Do You Own Your Joy?

Written by: Kelly Resendez

One of the hardest human struggles we face is simultaneously experiencing joy and suffering. There is no secret way to avoid problems or hard times. We will face them eventually whether it’s a relationship failing, markets changing, parents aging or our children struggling. What we need to maintain joy in spite of our external challenges is to cultivate a deep sense of knowing everything will eventually be okay. We must adopt the right mindset so that when hard times hit, we can defend and soothe ourselves against anxiety, fear and doubt.

Most people process emotions one of two ways. They either make themselves numb to their emotions and can easily distract themselves from feeling anything or they become too emotional and are unable to handle anything else. I used to be an expert at being numb. No matter what happened, I found a way to think myself out of it. My boyfriend could cheat on me, I could lose a client or my mom could be diagnosed with dementia and I would quickly create a plan of attack to distract myself. My memories of anything bad happening were limited until I finally made a decision to start feeling more. No matter what category you find yourself in you can choose at anytime to start owning your joy regardless of what life throws at you. Before you do this, it is important to define exactly what joy is.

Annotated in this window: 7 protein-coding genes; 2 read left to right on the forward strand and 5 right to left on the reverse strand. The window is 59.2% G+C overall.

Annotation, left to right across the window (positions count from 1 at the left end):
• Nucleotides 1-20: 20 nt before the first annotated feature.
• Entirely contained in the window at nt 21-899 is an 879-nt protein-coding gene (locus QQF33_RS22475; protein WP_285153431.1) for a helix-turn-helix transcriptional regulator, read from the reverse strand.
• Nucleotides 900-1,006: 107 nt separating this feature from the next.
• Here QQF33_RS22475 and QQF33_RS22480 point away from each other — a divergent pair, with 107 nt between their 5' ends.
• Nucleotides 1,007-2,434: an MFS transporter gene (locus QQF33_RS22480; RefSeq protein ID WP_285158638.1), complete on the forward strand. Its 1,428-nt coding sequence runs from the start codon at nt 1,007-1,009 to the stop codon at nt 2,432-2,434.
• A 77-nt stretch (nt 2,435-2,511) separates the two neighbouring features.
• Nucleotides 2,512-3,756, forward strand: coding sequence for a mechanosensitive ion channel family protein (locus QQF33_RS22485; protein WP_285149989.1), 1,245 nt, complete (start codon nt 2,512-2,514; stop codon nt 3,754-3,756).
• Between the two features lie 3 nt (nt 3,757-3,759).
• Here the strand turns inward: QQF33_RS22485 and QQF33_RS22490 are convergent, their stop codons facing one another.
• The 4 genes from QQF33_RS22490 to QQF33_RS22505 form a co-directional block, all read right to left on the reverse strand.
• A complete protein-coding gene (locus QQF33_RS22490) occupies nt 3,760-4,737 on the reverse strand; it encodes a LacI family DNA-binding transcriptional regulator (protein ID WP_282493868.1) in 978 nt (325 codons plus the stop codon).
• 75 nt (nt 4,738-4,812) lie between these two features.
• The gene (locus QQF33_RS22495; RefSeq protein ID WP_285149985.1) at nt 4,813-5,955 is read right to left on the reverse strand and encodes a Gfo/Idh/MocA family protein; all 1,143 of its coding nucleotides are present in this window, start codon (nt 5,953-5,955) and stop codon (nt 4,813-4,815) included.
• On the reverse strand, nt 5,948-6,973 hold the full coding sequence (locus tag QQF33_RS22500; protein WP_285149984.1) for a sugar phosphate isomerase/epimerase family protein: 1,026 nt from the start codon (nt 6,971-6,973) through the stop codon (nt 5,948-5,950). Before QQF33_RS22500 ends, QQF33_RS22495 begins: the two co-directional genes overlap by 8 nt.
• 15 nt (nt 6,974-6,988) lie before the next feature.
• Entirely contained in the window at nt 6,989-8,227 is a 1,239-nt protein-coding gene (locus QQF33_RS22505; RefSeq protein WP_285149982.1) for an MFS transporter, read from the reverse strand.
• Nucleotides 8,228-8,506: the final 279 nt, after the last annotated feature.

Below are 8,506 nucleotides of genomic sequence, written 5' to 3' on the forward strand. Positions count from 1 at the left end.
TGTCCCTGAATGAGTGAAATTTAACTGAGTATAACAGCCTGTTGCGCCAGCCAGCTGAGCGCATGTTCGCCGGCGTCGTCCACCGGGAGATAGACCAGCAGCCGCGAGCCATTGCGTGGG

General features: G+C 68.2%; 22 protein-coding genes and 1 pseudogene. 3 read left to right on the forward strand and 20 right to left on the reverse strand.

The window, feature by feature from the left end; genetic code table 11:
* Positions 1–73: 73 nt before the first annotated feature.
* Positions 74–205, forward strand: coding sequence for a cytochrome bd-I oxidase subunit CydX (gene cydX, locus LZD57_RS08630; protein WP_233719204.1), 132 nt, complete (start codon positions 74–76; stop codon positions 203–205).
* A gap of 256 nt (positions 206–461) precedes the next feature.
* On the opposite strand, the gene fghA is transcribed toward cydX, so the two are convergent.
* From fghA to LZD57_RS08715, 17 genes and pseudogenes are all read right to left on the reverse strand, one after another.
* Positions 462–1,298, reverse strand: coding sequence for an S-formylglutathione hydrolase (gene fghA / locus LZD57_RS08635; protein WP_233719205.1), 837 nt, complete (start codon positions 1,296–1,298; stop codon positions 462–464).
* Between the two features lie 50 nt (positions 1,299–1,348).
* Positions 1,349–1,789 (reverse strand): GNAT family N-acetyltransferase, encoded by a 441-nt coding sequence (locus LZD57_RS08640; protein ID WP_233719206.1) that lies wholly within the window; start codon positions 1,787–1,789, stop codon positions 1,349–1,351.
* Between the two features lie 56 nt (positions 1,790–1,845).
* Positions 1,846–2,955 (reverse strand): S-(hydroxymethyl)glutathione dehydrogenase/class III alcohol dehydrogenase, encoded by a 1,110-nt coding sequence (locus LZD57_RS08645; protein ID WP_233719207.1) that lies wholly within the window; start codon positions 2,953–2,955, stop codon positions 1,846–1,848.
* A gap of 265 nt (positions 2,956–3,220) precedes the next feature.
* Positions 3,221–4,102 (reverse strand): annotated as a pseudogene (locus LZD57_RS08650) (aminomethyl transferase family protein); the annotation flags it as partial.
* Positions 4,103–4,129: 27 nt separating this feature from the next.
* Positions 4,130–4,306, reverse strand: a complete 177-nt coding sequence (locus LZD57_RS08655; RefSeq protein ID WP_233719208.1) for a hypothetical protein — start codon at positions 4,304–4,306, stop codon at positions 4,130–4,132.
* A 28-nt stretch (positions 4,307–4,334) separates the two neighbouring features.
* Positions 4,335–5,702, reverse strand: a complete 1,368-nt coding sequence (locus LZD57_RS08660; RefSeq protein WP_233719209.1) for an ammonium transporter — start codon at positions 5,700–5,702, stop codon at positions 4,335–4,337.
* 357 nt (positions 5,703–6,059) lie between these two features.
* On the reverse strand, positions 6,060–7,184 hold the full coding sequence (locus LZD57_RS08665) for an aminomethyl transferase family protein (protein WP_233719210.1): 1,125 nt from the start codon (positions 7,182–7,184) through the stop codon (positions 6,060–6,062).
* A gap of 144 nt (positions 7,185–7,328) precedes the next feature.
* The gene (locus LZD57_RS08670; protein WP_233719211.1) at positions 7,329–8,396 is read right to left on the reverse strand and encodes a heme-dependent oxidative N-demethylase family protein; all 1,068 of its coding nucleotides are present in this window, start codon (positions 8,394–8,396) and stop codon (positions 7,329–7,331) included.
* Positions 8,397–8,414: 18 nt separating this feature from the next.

Joy is different than happiness in that it doesn’t depend on anything external to exist. Think of happiness as a thunderstorm that eventually passes, where joy is a river that never stops flowing. The challenge with joy though is we can block it like a beaver blocks a dam. We do this in one of three ways. We have stories or experiences that we haven’t healed that show up subconsciously. This can stop the flow of joy because we aren’t as present and we suddenly experience old programming. We throw up walls quickly and are unable to remain open to whatever we are experiencing. Loneliness or isolation can also stop it. A recent study by UCLA shows nearly half of Americans feeling alone and 27% feel they aren’t understood. When we close ourselves off because we feel no one will understand, joy is also cut off. The third block is not believing in a higher power or that what we envision for our life matters. If you don’t have a deep belief that God or the Universe will support your purpose and that whatever you are going through will help you actualize it, you won’t maintain joy. Once you realize you have blocks, you just need to set the intention to remove them. It may require help from someone to do this so that any of these blocks don’t stop the flow of joy in your life.

Now that you understand what joy is, how can you own it? How can you create a life experience where triggers and external situations cannot affect you?


Ashley Huegi